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Is there a simple way to turn the standard code:

in = new InputStreamReader(socket.getInputStream());
String message = "";
while ((size = in.read(buf)) != -1){
    message += new String(buf, 0, size);

so that read() won't block. I tried doing:

if (!in.ready())
   //throw exception

but this throws an exception all the time. Maybe:

in = new InputStreamReader(socket.getInputStream());

but this, as stated by everyone below, doesn't work. Other ideas?

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Depending on which kind of InputStream is backing your reader and if you are using a fixed-length character encoding for the reader, you may be able to use the available method on the backing stream. For most implementations of InputStream, available() will return the number of bytes you can read without blocking. If the character encoding uses a fixed number of bytes per character, you know how much you can read from the InputStreamReader without blocking.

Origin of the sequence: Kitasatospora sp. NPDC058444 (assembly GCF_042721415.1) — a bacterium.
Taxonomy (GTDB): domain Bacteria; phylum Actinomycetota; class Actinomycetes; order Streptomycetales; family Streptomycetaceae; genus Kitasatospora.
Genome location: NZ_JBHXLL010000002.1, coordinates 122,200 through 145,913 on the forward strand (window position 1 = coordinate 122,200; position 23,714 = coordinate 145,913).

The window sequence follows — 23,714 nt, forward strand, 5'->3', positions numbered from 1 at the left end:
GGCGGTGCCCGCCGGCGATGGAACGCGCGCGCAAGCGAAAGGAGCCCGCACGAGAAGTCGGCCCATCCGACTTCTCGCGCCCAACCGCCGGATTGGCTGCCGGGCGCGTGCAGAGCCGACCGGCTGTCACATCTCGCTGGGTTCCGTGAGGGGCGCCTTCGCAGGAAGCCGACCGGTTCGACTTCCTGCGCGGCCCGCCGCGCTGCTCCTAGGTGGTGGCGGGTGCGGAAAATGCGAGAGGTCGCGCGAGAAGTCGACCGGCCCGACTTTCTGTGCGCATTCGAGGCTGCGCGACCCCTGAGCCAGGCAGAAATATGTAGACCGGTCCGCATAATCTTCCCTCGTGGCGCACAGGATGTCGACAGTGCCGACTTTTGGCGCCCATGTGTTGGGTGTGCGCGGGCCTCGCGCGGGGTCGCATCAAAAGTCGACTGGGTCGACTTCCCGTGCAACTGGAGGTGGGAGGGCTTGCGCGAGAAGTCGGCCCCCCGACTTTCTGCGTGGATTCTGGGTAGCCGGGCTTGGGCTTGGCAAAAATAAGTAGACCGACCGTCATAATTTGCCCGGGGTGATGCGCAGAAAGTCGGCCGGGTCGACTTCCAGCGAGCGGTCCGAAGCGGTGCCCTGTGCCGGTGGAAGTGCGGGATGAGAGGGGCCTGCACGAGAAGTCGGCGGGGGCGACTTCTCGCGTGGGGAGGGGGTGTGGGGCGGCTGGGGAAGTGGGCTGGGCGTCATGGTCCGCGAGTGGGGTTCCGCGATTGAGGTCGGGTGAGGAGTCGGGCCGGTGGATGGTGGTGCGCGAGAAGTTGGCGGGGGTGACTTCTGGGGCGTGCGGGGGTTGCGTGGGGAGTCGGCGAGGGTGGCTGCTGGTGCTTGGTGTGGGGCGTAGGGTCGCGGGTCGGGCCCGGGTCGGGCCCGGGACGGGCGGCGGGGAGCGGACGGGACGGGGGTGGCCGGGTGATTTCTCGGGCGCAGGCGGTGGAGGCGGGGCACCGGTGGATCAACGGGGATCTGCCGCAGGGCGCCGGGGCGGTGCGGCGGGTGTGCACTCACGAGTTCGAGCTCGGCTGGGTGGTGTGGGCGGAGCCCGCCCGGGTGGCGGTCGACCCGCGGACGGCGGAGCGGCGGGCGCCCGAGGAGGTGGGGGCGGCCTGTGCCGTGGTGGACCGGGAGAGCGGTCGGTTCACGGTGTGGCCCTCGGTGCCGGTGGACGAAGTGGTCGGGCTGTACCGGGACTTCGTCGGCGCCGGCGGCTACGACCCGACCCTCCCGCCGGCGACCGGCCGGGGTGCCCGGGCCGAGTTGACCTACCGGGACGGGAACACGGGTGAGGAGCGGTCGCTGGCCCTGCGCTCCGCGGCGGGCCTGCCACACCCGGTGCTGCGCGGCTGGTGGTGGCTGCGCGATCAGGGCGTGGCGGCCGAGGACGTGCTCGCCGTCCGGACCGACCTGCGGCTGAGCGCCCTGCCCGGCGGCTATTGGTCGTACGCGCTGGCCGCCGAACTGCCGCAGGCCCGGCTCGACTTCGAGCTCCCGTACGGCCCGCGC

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To "prevent blocking" either...

1) Use NIO (which requires the use of Channels underneath); or a nicer wrapper about NIO use as MINA, XNIO, xSocket, etc. I do not recommend using NIO directly as there are a number of issues to deal with.

2) Use threads; make sure to employ standard thread-data isolation rules to avoid headaches. Concurrency-aware data-structures such as ConcurrentLinkedQueue are your friends.

setSoTimeout does not prevent blocking; it merely adds a timeout to blocking operations. I avoid it because of the numerous "quirks" it has. Use at your own risk.

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Or the new asynchronous API (part of "More NIO Features") in JDK7. – Tom Hawtin - tackline Nov 2 '09 at 4:49
1- it sounds like that's an external package. If so, I'll try to solve the problem without external packages 2- I'm already using threading – Guy Nov 2 '09 at 7:19

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